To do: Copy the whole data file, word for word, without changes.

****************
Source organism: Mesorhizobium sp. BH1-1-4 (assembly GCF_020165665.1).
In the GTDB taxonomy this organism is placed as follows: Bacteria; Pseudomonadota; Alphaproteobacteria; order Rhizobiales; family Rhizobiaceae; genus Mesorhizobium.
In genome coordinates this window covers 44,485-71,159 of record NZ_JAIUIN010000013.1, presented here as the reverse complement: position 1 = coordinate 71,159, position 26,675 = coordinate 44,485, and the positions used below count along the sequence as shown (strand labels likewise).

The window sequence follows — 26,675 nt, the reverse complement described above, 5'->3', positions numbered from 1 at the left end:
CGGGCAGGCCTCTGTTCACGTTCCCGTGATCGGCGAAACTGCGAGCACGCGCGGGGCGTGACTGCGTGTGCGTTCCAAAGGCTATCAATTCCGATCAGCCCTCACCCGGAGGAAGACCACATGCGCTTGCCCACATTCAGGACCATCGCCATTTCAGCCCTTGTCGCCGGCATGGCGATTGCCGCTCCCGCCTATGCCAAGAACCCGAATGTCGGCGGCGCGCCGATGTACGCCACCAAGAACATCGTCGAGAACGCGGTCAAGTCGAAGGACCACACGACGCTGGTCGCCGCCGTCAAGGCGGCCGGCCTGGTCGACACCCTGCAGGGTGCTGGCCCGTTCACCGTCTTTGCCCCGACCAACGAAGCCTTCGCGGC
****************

Source organism: Mesorhizobium sp. BH1-1-4 (assembly GCF_020165665.1).
In the GTDB taxonomy this organism is placed as follows: Bacteria; Pseudomonadota; Alphaproteobacteria; order Rhizobiales; family Rhizobiaceae; genus Mesorhizobium.
In genome coordinates this window covers 44,485-71,159 of record NZ_JAIUIN010000013.1, presented here as the reverse complement: position 1 = coordinate 71,159, position 26,675 = coordinate 44,485, and the positions used below count along the sequence as shown (strand labels likewise).

The window sequence follows — 26,675 nt, the reverse complement described above, 5'->3', positions numbered from 1 at the left end:
CGGGCAGGCCTCTGTTCACGTTCCCGTGATCGGCGAAACTGCGAGCACGCGCGGGGCGTGACTGCGTGTGCGTTCCAAAGGCTATCAATTCCGATCAGCCCTCACCCGGAGGAAGACCACATGCGCTTGCCCACATTCAGGACCATCGCCATTTCAGCCCTTGTCGCCGGCATGGCGATTGCCGCTCCCGCCTATGCCAAGAACCCGAATGTCGGCGGCGCGCCGATGTACGCCACCAAGAACATCGTCGAGAACGCGGTCAAGTCGAAGGACCACACGACGCTGGTCGCCGCCGTCAAGGCGGCCGGCCTGGTCGACACCCTGCAGGGTGCTGGCCCGTTCACCGTCTTTGCCCCGACCAACGAAGCCTTCGCGGC